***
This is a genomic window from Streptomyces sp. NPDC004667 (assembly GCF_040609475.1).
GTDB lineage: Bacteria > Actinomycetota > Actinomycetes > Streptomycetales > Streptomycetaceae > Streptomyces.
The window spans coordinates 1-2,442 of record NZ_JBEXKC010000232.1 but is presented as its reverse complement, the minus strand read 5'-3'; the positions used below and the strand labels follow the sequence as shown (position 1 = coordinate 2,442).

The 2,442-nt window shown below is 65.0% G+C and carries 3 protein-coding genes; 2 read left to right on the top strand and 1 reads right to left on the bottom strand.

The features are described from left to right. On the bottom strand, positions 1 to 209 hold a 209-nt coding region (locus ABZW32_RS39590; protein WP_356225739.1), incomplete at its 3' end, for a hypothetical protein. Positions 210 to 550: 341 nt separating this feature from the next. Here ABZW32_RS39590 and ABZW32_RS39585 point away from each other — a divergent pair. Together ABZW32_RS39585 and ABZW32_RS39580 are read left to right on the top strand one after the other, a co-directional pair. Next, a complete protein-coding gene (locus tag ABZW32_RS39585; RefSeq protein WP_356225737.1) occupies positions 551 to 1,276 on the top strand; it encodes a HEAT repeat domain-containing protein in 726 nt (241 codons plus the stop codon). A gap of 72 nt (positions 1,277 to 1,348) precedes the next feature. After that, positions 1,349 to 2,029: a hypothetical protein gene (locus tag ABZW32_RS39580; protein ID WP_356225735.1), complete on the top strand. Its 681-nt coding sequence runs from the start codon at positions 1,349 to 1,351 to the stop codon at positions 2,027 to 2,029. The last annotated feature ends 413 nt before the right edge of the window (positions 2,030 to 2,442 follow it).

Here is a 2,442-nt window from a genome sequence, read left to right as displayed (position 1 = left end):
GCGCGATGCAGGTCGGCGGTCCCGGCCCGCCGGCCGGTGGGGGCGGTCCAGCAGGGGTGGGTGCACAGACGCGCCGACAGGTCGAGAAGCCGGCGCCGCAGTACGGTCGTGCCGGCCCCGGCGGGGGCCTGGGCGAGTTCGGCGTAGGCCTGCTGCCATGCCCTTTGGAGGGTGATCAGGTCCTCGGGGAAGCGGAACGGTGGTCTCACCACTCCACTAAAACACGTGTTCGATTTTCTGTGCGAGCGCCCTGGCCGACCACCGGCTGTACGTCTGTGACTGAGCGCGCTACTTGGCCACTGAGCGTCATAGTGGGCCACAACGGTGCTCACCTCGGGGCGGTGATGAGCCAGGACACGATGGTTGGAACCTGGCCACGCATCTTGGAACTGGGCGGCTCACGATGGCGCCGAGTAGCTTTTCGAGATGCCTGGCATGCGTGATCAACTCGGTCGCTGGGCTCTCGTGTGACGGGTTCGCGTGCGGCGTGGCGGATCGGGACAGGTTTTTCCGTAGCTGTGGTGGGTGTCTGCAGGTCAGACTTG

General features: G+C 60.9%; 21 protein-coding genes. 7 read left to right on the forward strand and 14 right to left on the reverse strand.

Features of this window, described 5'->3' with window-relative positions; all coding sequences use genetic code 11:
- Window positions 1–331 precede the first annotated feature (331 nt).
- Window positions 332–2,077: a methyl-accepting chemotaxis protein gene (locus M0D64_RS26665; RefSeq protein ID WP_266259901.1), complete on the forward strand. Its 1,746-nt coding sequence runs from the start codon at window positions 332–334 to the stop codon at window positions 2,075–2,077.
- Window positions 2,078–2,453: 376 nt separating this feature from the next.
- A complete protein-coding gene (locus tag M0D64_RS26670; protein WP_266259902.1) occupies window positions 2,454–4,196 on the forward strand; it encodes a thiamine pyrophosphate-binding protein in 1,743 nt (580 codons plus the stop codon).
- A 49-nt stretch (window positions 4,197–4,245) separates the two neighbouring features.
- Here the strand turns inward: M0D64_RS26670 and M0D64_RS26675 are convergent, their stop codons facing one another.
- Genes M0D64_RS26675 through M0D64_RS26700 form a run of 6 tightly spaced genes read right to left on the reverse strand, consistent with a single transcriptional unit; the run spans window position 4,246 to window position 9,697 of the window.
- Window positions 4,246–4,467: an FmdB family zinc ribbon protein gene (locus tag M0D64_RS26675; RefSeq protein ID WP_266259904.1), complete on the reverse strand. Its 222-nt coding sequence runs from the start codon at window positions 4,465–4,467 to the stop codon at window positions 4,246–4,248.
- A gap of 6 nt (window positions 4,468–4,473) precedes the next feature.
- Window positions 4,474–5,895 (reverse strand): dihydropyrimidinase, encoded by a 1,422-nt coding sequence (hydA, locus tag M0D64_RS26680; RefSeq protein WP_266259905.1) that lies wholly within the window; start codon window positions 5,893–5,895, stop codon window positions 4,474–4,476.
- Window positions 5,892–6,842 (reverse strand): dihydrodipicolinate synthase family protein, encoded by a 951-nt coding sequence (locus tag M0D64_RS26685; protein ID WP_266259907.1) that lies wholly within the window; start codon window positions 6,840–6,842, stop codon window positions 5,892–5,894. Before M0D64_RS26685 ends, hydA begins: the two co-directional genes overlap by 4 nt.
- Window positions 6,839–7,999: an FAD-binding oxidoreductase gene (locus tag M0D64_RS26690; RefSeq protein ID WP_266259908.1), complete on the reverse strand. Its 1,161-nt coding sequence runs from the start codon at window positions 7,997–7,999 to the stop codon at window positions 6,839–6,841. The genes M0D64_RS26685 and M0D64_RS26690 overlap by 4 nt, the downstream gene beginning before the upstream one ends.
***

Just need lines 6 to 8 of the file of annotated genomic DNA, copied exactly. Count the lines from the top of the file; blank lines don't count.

Here is a 2,442-nt window from a genome sequence, read left to right as displayed (position 1 = left end):
GCGCGATGCAGGTCGGCGGTCCCGGCCCGCCGGCCGGTGGGGGCGGTCCAGCAGGGGTGGGTGCACAGACGCGCCGACAGGTCGAGAAGCCGGCGCCGCAGTACGGTCGTGCCGGCCCCGGCGGGGGCCTGGGCGAGTTCGGCGTAGGCCTGCTGCCATGCCCTTTGGAGGGTGATCAGGTCCTCGGGGAAGCGGAACGGTGGTCTCACCACTCCACTAAAACACGTGTTCGATTTTCTGTGCGAGCGCCCTGGCCGACCACCGGCTGTACGTCTGTGACTGAGCGCGCTACTTGGCCACTGAGCGTCATAGTGGGCCACAACGGTGCTCACCTCGGGGCGGTGATGAGCCAGGACACGATGGTTGGAACCTGGCCACGCATCTTGGAACTGGGCGGCTCACGATGGCGCCGAGTAGCTTTTCGAGATGCCTGGCATGCGTGATCAACTCGGTCGCTGGGCTCTCGTGTGACGGGTTCGCGTGCGGCGTGGCGGATCGGGACAGGTTTTTCCGTAGCTGTGGTGGGTGTCTGCAGGTCAGACTTG

General features: G+C 60.9%; 21 protein-coding genes. 7 read left to right on the forward strand and 14 right to left on the reverse strand.